Monday, March 19, 2007

Ted Seto on SSRN rankings

Ted said that I could post this for him, in response to a comment I added to his first post on this subject, here:

1. I have no idea what to do about bepress. One of my tax colleagues recently reported over 1400 bepress downloads. Her bepress downloads would probably make her one of the top 20 most downloaded tax professors in the U.S. But for reasons that escape me, bepress is willing to tell her her download counts, but will not make the same information available to anyone else. Her solution has been to vow never to post in full text on bepress again. Not a great solution, but I can't really blame her.

2. I've responded by full post to the issue you raise regarding per capita computations. I would add that in the course of generating my monthly tax faculty rankings, I've explored the SSRN posting of several hundred scholars in some depth. Many of the most productive are not tenured or tenure-track. Some are emeritus, some clinical. If the numerator includes their downloads, the denominator must count them as well. The reverse is also true. My wife, not a tax geek, is a clinical contract professor here at Loyola. Although the ABA counts her as only half a faculty member because of her administrative duties, her list of publications is longer than mine. Her most recent placements were at Utah, Minnesota, and U Pa. I have a hard time taking the position that her publications should not be taken into account in ranking the scholarly accomplishments of our school. But any reasonable per capita protocol would require that her productivity be omitted.

3. The fact that some authors decline to post on SSRN is, as you note, a real problem. As rankings based on SSRN downloads have proliferated, however, there is evidence that deans are placing pressure on authors to post. In addition to enhancing SSRN ranking, posting moves legal scholarship much closer to the open source model advocated by Larry Solum. I myself find that because of SSRN, folks who do not have free access to Lexis and Westlaw read and cite my work. (I am surprised to find myself cited in papers posted on European university websites.) My guess is that in the long run, the non-posting problem will largely disappear. Indeed, my recent contract with the U Pa Law Review REQUIRED that I post the article on SSRN.

4. I agree that citation counts are valuable. Two points: (1) They are incredibly expensive to do. I recently spent 3 RA-semesters trying to develop a citation count system that would avoid some of the most obvious problems with such systems and could be routinely updated. I gave up after concluding that the project was simply too expensive. (2) Citations measure something different, and not necessarily more valuable, than downloads. I read lots of work that I will never cite. I would not characterize such work as less useful. A lot of the articles I cite in my own work are there (frankly) to satisfy student editors; many are articles I do not consider particularly good or interesting. But I only download articles if I think they are likely to be worth the time it will take to read them. I am not, of course, advocating SSRN download counts in lieu of citation counts. Citation counts have their place; I simply do not have the time to do them properly.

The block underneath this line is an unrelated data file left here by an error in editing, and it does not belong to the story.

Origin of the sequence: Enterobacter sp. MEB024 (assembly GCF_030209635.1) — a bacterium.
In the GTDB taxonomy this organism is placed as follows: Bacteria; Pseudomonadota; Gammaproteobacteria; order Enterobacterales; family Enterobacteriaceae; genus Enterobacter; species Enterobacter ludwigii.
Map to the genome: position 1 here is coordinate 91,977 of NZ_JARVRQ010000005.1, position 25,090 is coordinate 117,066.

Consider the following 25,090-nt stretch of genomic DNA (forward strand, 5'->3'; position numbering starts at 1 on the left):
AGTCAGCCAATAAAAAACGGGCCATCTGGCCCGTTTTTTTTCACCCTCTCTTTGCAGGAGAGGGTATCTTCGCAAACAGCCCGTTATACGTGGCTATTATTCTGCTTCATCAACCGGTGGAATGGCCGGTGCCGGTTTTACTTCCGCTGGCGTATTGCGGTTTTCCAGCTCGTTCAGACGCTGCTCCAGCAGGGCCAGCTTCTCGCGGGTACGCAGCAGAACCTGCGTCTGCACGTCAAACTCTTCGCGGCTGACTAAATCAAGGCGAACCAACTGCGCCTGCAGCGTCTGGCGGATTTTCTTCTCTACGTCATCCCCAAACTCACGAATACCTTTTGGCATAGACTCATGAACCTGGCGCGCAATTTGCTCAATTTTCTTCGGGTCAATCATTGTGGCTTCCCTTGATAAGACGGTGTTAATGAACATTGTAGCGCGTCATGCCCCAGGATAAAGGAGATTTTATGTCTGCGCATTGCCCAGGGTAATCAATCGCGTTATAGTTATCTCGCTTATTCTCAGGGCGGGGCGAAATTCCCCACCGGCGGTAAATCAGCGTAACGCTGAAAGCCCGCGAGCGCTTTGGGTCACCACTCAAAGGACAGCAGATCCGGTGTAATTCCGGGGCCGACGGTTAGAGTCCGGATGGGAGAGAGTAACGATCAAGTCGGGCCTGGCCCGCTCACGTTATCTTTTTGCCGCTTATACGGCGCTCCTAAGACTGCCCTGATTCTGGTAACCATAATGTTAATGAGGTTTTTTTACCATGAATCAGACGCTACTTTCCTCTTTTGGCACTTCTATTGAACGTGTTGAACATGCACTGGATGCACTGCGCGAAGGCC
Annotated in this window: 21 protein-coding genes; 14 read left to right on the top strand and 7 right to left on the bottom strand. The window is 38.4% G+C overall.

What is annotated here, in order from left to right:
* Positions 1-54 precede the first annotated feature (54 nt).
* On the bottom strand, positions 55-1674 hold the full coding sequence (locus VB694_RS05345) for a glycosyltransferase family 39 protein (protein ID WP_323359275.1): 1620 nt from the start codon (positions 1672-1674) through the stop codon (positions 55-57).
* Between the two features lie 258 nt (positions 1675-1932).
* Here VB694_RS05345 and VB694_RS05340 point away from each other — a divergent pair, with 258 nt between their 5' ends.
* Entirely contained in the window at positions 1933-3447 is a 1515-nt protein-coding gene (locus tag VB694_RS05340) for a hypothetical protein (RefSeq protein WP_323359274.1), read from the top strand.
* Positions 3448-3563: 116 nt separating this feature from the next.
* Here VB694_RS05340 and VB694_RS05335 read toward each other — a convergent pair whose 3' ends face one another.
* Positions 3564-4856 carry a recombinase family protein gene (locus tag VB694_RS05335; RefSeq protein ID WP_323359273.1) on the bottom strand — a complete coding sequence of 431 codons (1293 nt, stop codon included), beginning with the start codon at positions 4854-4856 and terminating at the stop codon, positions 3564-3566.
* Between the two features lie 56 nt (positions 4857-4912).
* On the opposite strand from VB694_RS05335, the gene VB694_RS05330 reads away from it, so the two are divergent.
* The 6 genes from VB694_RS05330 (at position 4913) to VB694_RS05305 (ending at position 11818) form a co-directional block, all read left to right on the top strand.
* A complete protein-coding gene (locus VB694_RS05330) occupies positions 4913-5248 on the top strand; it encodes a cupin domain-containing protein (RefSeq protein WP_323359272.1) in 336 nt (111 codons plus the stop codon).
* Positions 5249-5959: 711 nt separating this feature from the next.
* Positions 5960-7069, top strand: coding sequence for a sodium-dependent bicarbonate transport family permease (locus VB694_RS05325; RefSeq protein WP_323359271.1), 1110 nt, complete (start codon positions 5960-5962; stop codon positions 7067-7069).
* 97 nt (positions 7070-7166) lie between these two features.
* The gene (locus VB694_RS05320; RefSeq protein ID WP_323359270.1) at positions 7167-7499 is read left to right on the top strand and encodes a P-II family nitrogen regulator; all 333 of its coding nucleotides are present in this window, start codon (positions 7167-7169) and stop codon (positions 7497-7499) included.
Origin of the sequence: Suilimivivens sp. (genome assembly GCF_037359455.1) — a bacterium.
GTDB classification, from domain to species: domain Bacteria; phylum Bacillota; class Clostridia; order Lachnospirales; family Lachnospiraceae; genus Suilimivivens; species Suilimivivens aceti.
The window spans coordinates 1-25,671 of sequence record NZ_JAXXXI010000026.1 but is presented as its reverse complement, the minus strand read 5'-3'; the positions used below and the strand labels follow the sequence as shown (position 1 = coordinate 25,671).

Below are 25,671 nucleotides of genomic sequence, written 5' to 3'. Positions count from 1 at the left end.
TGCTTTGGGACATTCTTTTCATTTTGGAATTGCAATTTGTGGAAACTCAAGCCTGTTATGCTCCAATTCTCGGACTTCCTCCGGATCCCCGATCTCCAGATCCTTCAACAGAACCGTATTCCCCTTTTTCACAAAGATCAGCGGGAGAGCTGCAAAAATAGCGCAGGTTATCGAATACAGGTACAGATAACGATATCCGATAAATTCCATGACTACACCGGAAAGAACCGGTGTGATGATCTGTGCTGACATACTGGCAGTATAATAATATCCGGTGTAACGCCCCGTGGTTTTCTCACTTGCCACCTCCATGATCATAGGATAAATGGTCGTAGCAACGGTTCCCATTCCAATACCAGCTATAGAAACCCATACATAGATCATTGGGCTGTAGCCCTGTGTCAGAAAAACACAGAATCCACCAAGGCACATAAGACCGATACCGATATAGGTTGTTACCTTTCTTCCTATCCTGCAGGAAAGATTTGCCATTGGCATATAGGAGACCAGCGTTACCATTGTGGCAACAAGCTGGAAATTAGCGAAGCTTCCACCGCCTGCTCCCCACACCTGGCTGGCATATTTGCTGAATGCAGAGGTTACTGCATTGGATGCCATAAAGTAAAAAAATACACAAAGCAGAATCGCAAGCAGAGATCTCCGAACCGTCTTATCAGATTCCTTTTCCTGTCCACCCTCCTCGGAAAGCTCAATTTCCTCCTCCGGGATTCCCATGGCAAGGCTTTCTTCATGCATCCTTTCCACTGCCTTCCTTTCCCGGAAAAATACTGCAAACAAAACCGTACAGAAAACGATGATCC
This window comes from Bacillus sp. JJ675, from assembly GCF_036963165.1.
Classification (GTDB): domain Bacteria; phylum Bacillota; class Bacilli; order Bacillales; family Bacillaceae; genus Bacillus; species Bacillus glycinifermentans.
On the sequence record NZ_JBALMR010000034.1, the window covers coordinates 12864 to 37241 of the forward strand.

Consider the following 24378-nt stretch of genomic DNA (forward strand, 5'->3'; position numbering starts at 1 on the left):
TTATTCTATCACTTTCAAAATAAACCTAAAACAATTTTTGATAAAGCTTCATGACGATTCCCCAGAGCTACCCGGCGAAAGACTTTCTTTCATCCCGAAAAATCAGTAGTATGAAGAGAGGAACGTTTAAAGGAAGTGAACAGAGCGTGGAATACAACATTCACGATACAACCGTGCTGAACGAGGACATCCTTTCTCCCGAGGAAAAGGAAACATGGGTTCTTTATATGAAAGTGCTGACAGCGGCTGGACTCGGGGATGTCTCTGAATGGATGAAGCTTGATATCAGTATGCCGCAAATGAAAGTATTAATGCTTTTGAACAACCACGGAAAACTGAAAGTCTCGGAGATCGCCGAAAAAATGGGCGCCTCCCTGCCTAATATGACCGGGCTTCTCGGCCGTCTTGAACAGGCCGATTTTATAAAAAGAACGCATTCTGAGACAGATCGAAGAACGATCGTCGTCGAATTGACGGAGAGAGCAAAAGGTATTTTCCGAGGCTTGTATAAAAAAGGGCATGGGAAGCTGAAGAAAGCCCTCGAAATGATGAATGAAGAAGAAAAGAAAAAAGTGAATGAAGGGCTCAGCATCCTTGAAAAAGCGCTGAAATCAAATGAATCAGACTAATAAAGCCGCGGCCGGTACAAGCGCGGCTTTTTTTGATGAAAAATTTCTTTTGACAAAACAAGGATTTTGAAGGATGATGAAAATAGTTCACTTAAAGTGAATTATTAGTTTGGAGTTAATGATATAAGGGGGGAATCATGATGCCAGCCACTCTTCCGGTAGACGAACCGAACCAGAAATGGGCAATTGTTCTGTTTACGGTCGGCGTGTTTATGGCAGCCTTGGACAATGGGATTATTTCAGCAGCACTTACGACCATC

Hope the foregoing thoughts are helpful.
Ted

2 Comments:

Blogger James Grimmelmann said...

I am one of those authors who has
serious reservations
about using SSRN. In my case, one of the reasons is that several SSRN policies that help produce download counts also significantly interfere with open access to scholarship. At one point, SSRN was quite insistent about forcing many readers to log in to download papers; this requirement certainly reduced download-count gaming, but it also impedes anonymous access to scholarship. That policy has fortunately been fixed, but even today, SSRN's desire to control most aspects of the upload-download process slows down the flow of ideas.

It's particularly disheartening to hear about your tax colleague who abandoned BEPress over the lack of publicly-available download numbers. I agree that it would be nice to have those figures to be able to compare them. At the same time, BEPress runs a more open-access friendly infrastructure than SSRN does in several ways, so dropping it over the download count issue is a step backwards.

I also have significant concerns about the dangers that concentration of scholarly archiving in any one repository, such as SSRN, would pose. The reports of deans making extensive pushes to compel faculty members to join SSRN are very worrying. The long-term survival and effective distribution of scholarship are better server by use of multiple repositories. I fear that the next step will be for authors and deans to start taking off the Internet any copies that aren't being made available through SSRN. Doing so will increase SSRN download counts while decreasing overall readership, which strikes me as particularly sad tradeoff.

3/19/2007 8:38 PM  
Anonymous Anonymous said...

The reason BEPress download counts are high is because they get through Google searches much easier and when you click on the link it downloads the article directly, unlike SSRN, which takes you to an abstract that you can read and proceed to download if you are still interested. The distinction is hardly an open access distinction. It simply distinguishes accidental downloads from one that follow from reading an abstract and determining the piece is worth a closer look.

3/20/2007 12:01 PM  

Post a Comment

Links to this post:

Create a Link

<< Home